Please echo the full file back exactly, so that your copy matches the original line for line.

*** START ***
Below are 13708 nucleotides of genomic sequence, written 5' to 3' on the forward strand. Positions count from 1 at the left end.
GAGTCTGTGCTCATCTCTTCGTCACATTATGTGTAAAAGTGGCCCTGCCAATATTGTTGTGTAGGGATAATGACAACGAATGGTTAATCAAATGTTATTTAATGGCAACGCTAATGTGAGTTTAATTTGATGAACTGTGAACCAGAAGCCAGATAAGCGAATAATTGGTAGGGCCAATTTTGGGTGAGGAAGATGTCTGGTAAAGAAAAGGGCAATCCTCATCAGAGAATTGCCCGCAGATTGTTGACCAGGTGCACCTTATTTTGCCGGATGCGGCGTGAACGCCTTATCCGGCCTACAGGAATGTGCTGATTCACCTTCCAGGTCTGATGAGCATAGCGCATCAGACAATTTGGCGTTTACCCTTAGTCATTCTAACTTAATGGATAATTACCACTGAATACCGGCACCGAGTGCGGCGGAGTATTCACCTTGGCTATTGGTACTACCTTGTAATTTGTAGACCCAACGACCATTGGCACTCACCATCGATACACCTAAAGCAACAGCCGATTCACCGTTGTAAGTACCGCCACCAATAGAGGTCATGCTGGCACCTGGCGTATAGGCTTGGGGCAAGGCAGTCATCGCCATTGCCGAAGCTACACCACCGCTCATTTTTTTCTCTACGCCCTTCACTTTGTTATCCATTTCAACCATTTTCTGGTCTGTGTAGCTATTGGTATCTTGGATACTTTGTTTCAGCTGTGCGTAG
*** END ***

Below are 13708 nucleotides of genomic sequence, written 5' to 3' on the forward strand. Positions count from 1 at the left end.
GAGTCTGTGCTCATCTCTTCGTCACATTATGTGTAAAAGTGGCCCTGCCAATATTGTTGTGTAGGGATAATGACAACGAATGGTTAATCAAATGTTATTTAATGGCAACGCTAATGTGAGTTTAATTTGATGAACTGTGAACCAGAAGCCAGATAAGCGAATAATTGGTAGGGCCAATTTTGGGTGAGGAAGATGTCTGGTAAAGAAAAGGGCAATCCTCATCAGAGAATTGCCCGCAGATTGTTGACCAGGTGCACCTTATTTTGCCGGATGCGGCGTGAACGCCTTATCCGGCCTACAGGAATGTGCTGATTCACCTTCCAGGTCTGATGAGCATAGCGCATCAGACAATTTGGCGTTTACCCTTAGTCATTCTAACTTAATGGATAATTACCACTGAATACCGGCACCGAGTGCGGCGGAGTATTCACCTTGGCTATTGGTACTACCTTGTAATTTGTAGACCCAACGACCATTGGCACTCACCATCGATACACCTAAAGCAACAGCCGATTCACCGTTGTAAGTACCGCCACCAATAGAGGTCATGCTGGCACCTGGCGTATAGGCTTGGGGCAAGGCAGTCATCGCCATTGCCGAAGCTACACCACCGCTCATTTTTTTCTCTACGCCCTTCACTTTGTTATCCATTTCAACCATTTTCTGGTCTGTGTAGCTATTGGTATCTTGGATACTTTGTTTCAGCTGTGCGTAG